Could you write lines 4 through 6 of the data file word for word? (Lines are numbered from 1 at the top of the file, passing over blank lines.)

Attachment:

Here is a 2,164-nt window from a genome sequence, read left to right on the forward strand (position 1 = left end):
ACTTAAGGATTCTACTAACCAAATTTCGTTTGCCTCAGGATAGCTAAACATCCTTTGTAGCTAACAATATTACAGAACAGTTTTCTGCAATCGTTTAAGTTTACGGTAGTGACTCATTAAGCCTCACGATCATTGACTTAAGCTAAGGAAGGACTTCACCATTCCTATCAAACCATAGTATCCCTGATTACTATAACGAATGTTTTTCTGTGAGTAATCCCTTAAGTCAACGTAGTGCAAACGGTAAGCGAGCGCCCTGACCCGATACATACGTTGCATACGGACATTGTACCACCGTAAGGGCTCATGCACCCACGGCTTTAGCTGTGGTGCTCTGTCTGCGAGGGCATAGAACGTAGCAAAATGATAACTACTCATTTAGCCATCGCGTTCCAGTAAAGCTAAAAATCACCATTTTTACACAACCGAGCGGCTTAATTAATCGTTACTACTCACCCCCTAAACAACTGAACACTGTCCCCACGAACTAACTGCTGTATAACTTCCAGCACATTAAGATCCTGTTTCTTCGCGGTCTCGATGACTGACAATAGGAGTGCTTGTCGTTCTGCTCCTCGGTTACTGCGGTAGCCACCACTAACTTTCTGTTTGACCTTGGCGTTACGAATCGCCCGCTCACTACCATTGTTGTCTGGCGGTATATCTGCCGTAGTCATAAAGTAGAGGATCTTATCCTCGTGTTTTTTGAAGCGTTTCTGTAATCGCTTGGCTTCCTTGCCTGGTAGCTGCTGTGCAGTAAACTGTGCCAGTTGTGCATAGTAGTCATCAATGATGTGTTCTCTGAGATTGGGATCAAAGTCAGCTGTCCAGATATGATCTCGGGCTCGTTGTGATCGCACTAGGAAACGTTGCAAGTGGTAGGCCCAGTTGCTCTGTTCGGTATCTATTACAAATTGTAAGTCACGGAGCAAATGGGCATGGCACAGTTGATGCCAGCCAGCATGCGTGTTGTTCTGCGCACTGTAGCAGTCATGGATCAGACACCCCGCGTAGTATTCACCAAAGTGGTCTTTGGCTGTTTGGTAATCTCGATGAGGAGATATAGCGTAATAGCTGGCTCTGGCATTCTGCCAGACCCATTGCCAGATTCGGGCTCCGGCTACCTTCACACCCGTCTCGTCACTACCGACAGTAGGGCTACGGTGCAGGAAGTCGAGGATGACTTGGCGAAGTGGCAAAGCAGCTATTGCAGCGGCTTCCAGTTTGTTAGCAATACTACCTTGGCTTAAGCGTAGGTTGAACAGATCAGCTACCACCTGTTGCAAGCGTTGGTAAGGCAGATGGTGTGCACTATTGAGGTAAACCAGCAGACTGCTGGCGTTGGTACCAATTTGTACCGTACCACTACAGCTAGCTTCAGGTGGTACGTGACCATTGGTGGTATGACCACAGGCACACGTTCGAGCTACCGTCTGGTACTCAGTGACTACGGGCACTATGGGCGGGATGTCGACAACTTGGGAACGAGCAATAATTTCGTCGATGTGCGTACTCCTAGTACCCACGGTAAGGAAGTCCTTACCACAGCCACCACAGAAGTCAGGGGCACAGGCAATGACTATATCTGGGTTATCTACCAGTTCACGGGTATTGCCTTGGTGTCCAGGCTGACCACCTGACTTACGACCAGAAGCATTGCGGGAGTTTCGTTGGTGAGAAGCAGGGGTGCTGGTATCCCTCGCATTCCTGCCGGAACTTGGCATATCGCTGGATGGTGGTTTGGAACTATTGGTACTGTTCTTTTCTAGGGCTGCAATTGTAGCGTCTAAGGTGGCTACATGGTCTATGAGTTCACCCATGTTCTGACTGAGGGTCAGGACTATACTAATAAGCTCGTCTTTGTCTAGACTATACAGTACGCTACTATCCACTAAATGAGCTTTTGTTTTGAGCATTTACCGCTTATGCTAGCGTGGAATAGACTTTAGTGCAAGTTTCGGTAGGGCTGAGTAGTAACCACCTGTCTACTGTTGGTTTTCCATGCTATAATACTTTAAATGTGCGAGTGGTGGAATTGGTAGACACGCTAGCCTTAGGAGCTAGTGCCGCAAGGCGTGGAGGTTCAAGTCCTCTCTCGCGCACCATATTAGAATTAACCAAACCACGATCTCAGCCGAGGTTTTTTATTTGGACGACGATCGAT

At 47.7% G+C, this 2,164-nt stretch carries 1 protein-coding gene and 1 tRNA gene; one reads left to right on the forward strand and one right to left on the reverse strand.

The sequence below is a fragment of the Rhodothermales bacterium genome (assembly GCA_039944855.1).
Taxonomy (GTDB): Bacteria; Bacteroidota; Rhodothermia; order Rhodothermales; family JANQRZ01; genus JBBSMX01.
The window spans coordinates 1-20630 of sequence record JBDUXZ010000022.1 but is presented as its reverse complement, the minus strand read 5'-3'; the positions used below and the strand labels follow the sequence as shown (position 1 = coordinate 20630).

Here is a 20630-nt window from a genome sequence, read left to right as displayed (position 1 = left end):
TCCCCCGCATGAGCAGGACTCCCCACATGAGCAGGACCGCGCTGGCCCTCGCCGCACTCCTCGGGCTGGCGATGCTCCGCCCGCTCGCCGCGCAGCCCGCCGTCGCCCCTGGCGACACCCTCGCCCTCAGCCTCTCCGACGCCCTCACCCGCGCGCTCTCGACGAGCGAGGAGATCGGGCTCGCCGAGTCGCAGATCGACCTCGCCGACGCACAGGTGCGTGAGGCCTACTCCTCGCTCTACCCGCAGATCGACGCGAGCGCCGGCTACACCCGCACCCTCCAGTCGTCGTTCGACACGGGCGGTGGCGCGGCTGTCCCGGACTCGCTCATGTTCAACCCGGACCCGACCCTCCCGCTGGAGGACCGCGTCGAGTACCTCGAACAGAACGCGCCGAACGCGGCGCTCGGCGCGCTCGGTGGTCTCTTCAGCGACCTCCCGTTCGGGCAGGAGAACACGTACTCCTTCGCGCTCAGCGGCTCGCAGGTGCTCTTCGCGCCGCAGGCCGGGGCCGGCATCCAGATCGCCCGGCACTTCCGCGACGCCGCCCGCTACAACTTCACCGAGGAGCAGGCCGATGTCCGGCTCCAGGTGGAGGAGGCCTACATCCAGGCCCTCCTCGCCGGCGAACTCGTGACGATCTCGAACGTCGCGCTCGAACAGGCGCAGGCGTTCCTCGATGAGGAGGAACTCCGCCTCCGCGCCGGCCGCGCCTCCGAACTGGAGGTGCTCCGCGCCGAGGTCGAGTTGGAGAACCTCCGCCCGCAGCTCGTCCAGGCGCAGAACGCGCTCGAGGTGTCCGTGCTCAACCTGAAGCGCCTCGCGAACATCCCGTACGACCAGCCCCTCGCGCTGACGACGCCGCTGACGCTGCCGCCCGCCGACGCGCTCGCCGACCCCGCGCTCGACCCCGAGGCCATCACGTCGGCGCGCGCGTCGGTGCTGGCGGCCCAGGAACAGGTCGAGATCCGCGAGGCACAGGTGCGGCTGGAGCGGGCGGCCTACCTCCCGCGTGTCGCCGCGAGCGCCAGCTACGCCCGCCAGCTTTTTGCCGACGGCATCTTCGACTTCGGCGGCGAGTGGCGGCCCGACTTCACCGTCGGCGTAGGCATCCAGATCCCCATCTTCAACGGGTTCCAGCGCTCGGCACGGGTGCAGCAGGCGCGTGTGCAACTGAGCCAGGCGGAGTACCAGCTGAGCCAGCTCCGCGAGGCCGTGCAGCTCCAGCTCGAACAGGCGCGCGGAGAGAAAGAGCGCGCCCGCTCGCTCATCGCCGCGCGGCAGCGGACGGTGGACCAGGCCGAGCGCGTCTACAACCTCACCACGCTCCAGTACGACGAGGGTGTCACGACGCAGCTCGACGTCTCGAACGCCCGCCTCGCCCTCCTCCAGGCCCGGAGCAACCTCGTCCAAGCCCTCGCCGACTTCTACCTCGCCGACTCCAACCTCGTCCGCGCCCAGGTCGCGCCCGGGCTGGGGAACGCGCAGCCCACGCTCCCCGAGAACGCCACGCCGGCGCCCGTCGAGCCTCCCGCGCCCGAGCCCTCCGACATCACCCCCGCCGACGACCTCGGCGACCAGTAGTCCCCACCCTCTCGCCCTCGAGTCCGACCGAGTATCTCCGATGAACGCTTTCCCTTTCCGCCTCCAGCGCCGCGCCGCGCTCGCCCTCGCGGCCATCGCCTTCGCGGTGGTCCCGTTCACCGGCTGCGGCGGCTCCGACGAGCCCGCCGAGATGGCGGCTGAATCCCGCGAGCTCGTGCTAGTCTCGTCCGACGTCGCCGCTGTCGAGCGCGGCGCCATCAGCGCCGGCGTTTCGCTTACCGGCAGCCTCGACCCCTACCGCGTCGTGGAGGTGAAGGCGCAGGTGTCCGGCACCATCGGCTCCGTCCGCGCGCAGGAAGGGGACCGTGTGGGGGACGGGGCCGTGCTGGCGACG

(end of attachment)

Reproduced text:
The sequence below is a fragment of the Rhodothermales bacterium genome (assembly GCA_039944855.1).
Taxonomy (GTDB): Bacteria; Bacteroidota; Rhodothermia; order Rhodothermales; family JANQRZ01; genus JBBSMX01.
The window spans coordinates 1-20630 of sequence record JBDUXZ010000022.1 but is presented as its reverse complement, the minus strand read 5'-3'; the positions used below and the strand labels follow the sequence as shown (position 1 = coordinate 20630).